You wake up shivering / too hot. You’re coughing. You have aches and pains. You can’t go to work. Despite our increased interest in health and wellbeing, the numbers of people getting the flu are on the rise.
Last year, 2018, record levels of patients were hospitalised for the flu. If you have symptoms or are generally unwell the overriding advice is to rest and stay at home. But what about work?
Work-related illness – the figures
According to a report by the ESRI in 2018, the health sector had the highest number of days lost per worker due to work-related illness. In this sector, 524 days were lost per 1,000 workers. As a result, and due to the high-risk nature of working in healthcare, it’s highly advised any nurses or healthcare professionals get the flu vaccine annually.
This was followed by transport (507), agriculture, forestry and fishing (358) and industry (351), while the lowest reported numbers were within the construction sector (313).
Most companies have clear protocol in place for when you’re sick and can’t work. These guidelines generally include:
- Who you should contact when you’re sick – most commonly your manager
- When you should contact that person, e.g contact at least an hour before your work day is due to begin
- The appropriate method of contact, e.g over the phone or via email
- When a medical or sick cert is needed
When do you need a sick certificate for work?
Uncertified sick leave, or being out of work sick without the need for a medical cert usually doesn’t exceed 2/3 days.
Most employers will ask to see a medical certificate if you are off work for anything over this. Over two days is a safe guideline, but you should check your own company’s sick leave policy to be sure.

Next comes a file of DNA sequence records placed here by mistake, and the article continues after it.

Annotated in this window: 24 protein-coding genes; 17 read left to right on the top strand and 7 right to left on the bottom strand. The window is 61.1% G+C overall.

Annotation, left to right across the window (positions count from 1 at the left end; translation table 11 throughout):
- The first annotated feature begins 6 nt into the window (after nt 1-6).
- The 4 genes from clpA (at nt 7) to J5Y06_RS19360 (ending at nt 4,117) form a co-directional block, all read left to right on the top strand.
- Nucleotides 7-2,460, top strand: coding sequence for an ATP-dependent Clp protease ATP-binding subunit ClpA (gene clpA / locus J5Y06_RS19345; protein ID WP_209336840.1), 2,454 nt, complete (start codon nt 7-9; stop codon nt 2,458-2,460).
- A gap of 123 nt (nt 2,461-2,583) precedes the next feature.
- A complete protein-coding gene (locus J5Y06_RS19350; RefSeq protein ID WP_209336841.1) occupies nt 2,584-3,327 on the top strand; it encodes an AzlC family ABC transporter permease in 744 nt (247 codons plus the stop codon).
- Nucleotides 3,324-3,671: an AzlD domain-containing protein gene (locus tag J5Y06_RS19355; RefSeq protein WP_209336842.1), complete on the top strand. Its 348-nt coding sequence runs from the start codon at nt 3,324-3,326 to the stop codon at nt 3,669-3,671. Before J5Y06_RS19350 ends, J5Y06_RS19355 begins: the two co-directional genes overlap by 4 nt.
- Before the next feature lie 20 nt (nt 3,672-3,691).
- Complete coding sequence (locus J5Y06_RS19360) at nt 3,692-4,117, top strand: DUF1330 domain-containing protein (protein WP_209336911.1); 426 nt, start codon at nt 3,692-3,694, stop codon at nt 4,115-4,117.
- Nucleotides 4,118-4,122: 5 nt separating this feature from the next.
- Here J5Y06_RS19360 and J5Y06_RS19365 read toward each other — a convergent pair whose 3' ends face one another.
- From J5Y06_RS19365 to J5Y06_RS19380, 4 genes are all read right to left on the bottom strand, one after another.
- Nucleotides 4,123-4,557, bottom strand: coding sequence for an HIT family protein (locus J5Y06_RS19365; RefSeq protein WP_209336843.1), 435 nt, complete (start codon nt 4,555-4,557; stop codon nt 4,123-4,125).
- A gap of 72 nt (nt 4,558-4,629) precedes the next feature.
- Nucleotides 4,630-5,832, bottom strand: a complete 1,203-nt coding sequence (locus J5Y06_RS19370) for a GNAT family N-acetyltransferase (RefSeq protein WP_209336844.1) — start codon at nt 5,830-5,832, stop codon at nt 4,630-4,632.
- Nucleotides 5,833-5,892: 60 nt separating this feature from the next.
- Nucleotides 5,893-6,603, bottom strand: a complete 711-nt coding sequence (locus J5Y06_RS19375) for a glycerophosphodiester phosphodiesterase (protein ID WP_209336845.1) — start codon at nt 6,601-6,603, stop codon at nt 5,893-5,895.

A medical certificate must be signed by a doctor and should indicate when you will be able to return to work. If you are still sick after this period, you may need to get a new sick cert from your doctor.
Do you get paid for sick days in Ireland?
There’s no obligation for an employer to pay you while you’re on sick leave. Specific information on this should be included in your contract.
You are however entitled to your terms of employment, including sick leave, in writing – so if you don’t have this, ask your manager or HR for the terms and conditions of sick leave.
If your employer does pay you for sick leave, there are probably still limitations re length of time out of work. For full information on all the legalities of sick leave in Ireland visit Citizen’s Information, or if you work within the civil service, visit the Public Service Sick Leave Scheme.
How many days can you take off?
Again, this is dependent on your sickness and the sick leave policy at the company you work for. If your absence is deemed excessive you may be asked for full details of your absence, including medical reports.
What to do next?
If you have a cold or flu, it’s important to rest and drink lots of fluids. The HSE has recently created a practical new website dedicated to answering questions on common illnesses, including the cold, cough and flu.
If your illness is more serious, visit a doctor while keeping your manager in the loop on your circumstances.
If you get sick a lot it may also be worthwhile taking a look at your workload and whether you are taking on too much. Those experiencing burnout often don’t realise quite how stressed or unwell they are.
Some tell-tale signs of burnout at work include forgetting things when usually you’d be sharp, low energy levels, loss of inspiration and motivation and a desire to be alone.
If these symptoms sound familiar, make time to take care of yourself, take your annual leave throughout the year and eat well.
Speak to your manager, decide what is most important and delegate work that has landed on your desk but isn’t your area.
If you’re interested in more articles like these visit the wellness section of our career insights centre.